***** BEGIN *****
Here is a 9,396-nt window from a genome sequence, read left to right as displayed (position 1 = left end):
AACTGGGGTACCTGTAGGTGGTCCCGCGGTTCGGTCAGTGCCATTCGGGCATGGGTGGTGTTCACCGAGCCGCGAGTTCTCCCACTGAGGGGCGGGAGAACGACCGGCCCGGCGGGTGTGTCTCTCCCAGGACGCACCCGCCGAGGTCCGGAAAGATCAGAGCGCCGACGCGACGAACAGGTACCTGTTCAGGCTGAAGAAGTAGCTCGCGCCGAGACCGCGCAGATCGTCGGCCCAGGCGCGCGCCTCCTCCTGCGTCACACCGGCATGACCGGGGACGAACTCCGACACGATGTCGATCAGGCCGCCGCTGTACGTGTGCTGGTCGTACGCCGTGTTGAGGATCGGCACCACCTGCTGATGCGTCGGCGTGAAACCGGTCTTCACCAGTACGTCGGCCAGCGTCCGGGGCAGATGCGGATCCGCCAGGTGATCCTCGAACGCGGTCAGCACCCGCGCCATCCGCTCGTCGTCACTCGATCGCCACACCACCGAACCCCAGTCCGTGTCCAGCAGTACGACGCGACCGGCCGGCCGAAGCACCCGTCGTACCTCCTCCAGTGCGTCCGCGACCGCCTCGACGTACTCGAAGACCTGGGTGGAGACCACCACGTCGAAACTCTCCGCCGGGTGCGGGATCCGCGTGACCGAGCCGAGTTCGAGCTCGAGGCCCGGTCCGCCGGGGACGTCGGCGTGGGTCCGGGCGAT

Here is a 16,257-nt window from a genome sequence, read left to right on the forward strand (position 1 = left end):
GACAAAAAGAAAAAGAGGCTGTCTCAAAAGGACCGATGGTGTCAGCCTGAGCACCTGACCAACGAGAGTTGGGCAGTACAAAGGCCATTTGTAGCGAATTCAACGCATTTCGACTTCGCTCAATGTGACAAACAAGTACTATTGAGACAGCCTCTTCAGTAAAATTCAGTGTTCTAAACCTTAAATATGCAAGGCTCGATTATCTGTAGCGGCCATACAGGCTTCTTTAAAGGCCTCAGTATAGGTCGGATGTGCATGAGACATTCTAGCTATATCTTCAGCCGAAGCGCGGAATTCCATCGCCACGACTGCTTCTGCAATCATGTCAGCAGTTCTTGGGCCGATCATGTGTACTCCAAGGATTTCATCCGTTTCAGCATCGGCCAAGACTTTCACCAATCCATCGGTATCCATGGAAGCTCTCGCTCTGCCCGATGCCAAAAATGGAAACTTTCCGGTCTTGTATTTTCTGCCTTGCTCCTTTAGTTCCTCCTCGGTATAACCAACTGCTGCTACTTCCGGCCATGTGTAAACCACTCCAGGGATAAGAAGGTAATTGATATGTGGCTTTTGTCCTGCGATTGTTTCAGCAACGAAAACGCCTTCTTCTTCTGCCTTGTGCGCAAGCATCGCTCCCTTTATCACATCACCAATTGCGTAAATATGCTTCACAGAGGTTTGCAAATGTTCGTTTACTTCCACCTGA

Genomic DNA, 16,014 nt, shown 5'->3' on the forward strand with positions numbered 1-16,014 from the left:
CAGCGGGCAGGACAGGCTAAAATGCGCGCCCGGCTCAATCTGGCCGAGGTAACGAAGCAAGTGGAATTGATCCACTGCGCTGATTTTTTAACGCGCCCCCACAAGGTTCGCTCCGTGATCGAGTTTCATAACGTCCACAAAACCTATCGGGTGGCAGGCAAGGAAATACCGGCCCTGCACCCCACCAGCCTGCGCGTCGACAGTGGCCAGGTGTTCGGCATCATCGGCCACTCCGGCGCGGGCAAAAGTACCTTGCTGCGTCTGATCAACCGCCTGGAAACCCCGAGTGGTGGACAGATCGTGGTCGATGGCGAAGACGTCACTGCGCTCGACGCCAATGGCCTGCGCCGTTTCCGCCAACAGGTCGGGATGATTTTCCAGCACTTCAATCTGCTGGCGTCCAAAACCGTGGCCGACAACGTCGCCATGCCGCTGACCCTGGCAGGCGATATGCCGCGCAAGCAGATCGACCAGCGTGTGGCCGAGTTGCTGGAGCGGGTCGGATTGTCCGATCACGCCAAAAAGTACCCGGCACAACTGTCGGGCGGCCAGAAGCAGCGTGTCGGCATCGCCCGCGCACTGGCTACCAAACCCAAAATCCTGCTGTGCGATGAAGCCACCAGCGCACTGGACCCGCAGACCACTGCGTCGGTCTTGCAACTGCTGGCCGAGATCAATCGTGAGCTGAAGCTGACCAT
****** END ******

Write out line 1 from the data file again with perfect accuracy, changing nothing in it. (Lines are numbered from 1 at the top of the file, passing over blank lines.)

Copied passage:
Here is a 9,396-nt window from a genome sequence, read left to right as displayed (position 1 = left end):